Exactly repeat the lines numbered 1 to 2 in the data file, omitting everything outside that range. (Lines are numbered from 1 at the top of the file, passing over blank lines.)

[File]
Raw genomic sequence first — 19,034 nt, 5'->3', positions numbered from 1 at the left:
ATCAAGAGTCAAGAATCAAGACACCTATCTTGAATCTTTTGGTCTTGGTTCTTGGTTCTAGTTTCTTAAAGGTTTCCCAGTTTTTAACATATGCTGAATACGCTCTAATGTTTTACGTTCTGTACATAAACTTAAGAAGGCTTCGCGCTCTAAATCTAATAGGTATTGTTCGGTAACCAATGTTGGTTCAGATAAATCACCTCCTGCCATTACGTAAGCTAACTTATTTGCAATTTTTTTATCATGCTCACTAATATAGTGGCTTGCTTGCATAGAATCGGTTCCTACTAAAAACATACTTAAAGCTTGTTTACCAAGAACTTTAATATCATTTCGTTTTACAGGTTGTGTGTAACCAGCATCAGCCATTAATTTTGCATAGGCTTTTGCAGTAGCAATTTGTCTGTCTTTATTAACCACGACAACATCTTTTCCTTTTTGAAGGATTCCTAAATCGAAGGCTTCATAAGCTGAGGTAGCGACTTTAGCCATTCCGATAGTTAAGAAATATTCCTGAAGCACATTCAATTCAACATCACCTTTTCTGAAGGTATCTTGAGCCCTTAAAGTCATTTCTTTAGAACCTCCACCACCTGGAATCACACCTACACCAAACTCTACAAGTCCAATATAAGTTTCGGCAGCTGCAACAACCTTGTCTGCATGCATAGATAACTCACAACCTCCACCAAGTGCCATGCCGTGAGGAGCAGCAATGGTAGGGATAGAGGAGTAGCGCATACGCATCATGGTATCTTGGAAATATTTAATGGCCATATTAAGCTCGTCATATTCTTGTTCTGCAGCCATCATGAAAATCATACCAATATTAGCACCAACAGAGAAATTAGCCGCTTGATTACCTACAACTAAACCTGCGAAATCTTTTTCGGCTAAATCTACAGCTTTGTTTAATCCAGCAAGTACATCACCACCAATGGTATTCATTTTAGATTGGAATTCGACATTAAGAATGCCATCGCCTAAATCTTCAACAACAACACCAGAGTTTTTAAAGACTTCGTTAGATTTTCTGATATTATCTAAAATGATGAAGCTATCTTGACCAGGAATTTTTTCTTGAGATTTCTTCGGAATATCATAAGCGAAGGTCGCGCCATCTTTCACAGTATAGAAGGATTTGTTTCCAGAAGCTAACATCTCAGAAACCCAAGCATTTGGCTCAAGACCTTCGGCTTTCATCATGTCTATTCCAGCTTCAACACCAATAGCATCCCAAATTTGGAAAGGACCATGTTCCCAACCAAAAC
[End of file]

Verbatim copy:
Raw genomic sequence first — 19,034 nt, 5'->3', positions numbered from 1 at the left:
ATCAAGAGTCAAGAATCAAGACACCTATCTTGAATCTTTTGGTCTTGGTTCTTGGTTCTAGTTTCTTAAAGGTTTCCCAGTTTTTAACATATGCTGAATACGCTCTAATGTTTTACGTTCTGTACATAAACTTAAGAAGGCTTCGCGCTCTAAATCTAATAGGTATTGTTCGGTAACCAATGTTGGTTCAGATAAATCACCTCCTGCCATTACGTAAGCTAACTTATTTGCAATTTTTTTATCATGCTCACTAATATAGTGGCTTGCTTGCATAGAATCGGTTCCTACTAAAAACATACTTAAAGCTTGTTTACCAAGAACTTTAATATCATTTCGTTTTACAGGTTGTGTGTAACCAGCATCAGCCATTAATTTTGCATAGGCTTTTGCAGTAGCAATTTGTCTGTCTTTATTAACCACGACAACATCTTTTCCTTTTTGAAGGATTCCTAAATCGAAGGCTTCATAAGCTGAGGTAGCGACTTTAGCCATTCCGATAGTTAAGAAATATTCCTGAAGCACATTCAATTCAACATCACCTTTTCTGAAGGTATCTTGAGCCCTTAAAGTCATTTCTTTAGAACCTCCACCACCTGGAATCACACCTACACCAAACTCTACAAGTCCAATATAAGTTTCGGCAGCTGCAACAACCTTGTCTGCATGCATAGATAACTCACAACCTCCACCAAGTGCCATGCCGTGAGGAGCAGCAATGGTAGGGATAGAGGAGTAGCGCATACGCATCATGGTATCTTGGAAATATTTAATGGCCATATTAAGCTCGTCATATTCTTGTTCTGCAGCCATCATGAAAATCATACCAATATTAGCACCAACAGAGAAATTAGCCGCTTGATTACCTACAACTAAACCTGCGAAATCTTTTTCGGCTAAATCTACAGCTTTGTTTAATCCAGCAAGTACATCACCACCAATGGTATTCATTTTAGATTGGAATTCGACATTAAGAATGCCATCGCCTAAATCTTCAACAACAACACCAGAGTTTTTAAAGACTTCGTTAGATTTTCTGATATTATCTAAAATGATGAAGCTATCTTGACCAGGAATTTTTTCTTGAGATTTCTTCGGAATATCATAAGCGAAGGTCGCGCCATCTTTCACAGTATAGAAGGATTTGTTTCCAGAAGCTAACATCTCAGAAACCCAAGCATTTGGCTCAAGACCTTCGGCTTTCATCATGTCTATTCCAGCTTCAACACCAATAGCATCCCAAATTTGGAAAGGACCATGTTCCCAACCAAAAC